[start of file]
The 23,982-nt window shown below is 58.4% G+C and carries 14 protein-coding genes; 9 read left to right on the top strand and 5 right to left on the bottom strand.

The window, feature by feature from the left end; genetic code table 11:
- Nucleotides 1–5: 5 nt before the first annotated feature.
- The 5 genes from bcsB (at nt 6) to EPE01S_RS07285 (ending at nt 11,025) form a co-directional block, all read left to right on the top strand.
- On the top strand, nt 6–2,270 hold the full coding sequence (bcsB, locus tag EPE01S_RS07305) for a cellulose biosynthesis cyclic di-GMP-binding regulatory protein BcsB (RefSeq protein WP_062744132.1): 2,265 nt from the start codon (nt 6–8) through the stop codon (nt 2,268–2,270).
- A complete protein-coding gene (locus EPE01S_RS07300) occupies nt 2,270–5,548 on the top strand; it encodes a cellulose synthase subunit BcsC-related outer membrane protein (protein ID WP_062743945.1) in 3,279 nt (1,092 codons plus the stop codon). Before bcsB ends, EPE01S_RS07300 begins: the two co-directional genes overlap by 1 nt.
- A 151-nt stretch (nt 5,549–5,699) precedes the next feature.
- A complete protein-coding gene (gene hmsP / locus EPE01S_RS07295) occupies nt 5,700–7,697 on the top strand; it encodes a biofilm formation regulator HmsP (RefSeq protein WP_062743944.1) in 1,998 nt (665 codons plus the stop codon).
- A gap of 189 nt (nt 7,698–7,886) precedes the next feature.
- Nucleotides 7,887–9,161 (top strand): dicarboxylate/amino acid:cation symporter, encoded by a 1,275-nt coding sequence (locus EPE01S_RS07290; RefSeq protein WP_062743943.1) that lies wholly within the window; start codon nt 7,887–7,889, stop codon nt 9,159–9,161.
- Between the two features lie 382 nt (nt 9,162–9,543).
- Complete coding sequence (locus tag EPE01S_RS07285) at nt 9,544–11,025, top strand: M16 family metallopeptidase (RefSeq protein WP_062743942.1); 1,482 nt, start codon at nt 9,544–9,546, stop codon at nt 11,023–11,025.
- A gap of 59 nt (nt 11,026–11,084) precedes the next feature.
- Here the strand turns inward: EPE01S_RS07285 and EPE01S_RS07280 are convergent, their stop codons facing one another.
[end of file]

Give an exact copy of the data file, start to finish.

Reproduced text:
The 23,982-nt window shown below is 58.4% G+C and carries 14 protein-coding genes; 9 read left to right on the top strand and 5 right to left on the bottom strand.

The window, feature by feature from the left end; genetic code table 11:
- Nucleotides 1–5: 5 nt before the first annotated feature.
- The 5 genes from bcsB (at nt 6) to EPE01S_RS07285 (ending at nt 11,025) form a co-directional block, all read left to right on the top strand.
- On the top strand, nt 6–2,270 hold the full coding sequence (bcsB, locus tag EPE01S_RS07305) for a cellulose biosynthesis cyclic di-GMP-binding regulatory protein BcsB (RefSeq protein WP_062744132.1): 2,265 nt from the start codon (nt 6–8) through the stop codon (nt 2,268–2,270).
- A complete protein-coding gene (locus EPE01S_RS07300) occupies nt 2,270–5,548 on the top strand; it encodes a cellulose synthase subunit BcsC-related outer membrane protein (protein ID WP_062743945.1) in 3,279 nt (1,092 codons plus the stop codon). Before bcsB ends, EPE01S_RS07300 begins: the two co-directional genes overlap by 1 nt.
- A 151-nt stretch (nt 5,549–5,699) precedes the next feature.
- A complete protein-coding gene (gene hmsP / locus EPE01S_RS07295) occupies nt 5,700–7,697 on the top strand; it encodes a biofilm formation regulator HmsP (RefSeq protein WP_062743944.1) in 1,998 nt (665 codons plus the stop codon).
- A gap of 189 nt (nt 7,698–7,886) precedes the next feature.
- Nucleotides 7,887–9,161 (top strand): dicarboxylate/amino acid:cation symporter, encoded by a 1,275-nt coding sequence (locus EPE01S_RS07290; RefSeq protein WP_062743943.1) that lies wholly within the window; start codon nt 7,887–7,889, stop codon nt 9,159–9,161.
- Between the two features lie 382 nt (nt 9,162–9,543).
- Complete coding sequence (locus tag EPE01S_RS07285) at nt 9,544–11,025, top strand: M16 family metallopeptidase (RefSeq protein WP_062743942.1); 1,482 nt, start codon at nt 9,544–9,546, stop codon at nt 11,023–11,025.
- A gap of 59 nt (nt 11,026–11,084) precedes the next feature.
- Here the strand turns inward: EPE01S_RS07285 and EPE01S_RS07280 are convergent, their stop codons facing one another.